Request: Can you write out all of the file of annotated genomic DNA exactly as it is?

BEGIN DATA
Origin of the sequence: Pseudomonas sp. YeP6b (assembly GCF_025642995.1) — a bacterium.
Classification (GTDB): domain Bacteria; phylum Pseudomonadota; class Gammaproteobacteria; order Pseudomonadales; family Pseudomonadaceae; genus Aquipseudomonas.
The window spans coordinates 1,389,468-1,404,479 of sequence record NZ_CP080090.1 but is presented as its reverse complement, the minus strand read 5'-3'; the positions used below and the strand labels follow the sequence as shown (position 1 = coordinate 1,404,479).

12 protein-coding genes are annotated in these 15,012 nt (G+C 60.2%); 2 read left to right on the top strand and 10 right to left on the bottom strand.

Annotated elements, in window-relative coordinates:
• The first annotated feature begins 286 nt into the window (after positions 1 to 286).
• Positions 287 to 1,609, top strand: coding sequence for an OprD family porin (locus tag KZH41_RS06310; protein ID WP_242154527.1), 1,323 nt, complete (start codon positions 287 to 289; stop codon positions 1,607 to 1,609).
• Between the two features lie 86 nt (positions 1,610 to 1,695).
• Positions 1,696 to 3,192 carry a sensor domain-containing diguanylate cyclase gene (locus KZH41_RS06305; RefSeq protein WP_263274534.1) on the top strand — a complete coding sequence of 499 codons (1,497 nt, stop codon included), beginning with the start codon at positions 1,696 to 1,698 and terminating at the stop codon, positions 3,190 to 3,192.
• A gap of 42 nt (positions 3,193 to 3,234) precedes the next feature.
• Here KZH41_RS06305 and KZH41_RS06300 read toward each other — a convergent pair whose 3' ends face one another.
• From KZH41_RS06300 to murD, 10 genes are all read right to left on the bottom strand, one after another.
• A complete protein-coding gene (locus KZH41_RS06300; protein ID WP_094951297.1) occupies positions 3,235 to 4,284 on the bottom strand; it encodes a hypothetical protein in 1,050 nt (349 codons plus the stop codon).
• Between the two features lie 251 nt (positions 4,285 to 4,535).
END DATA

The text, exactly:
Origin of the sequence: Pseudomonas sp. YeP6b (assembly GCF_025642995.1) — a bacterium.
Classification (GTDB): domain Bacteria; phylum Pseudomonadota; class Gammaproteobacteria; order Pseudomonadales; family Pseudomonadaceae; genus Aquipseudomonas.
The window spans coordinates 1,389,468-1,404,479 of sequence record NZ_CP080090.1 but is presented as its reverse complement, the minus strand read 5'-3'; the positions used below and the strand labels follow the sequence as shown (position 1 = coordinate 1,404,479).

12 protein-coding genes are annotated in these 15,012 nt (G+C 60.2%); 2 read left to right on the top strand and 10 right to left on the bottom strand.

Annotated elements, in window-relative coordinates:
• The first annotated feature begins 286 nt into the window (after positions 1 to 286).
• Positions 287 to 1,609, top strand: coding sequence for an OprD family porin (locus tag KZH41_RS06310; protein ID WP_242154527.1), 1,323 nt, complete (start codon positions 287 to 289; stop codon positions 1,607 to 1,609).
• Between the two features lie 86 nt (positions 1,610 to 1,695).
• Positions 1,696 to 3,192 carry a sensor domain-containing diguanylate cyclase gene (locus KZH41_RS06305; RefSeq protein WP_263274534.1) on the top strand — a complete coding sequence of 499 codons (1,497 nt, stop codon included), beginning with the start codon at positions 1,696 to 1,698 and terminating at the stop codon, positions 3,190 to 3,192.
• A gap of 42 nt (positions 3,193 to 3,234) precedes the next feature.
• Here KZH41_RS06305 and KZH41_RS06300 read toward each other — a convergent pair whose 3' ends face one another.
• From KZH41_RS06300 to murD, 10 genes are all read right to left on the bottom strand, one after another.
• A complete protein-coding gene (locus KZH41_RS06300; protein ID WP_094951297.1) occupies positions 3,235 to 4,284 on the bottom strand; it encodes a hypothetical protein in 1,050 nt (349 codons plus the stop codon).
• Between the two features lie 251 nt (positions 4,285 to 4,535).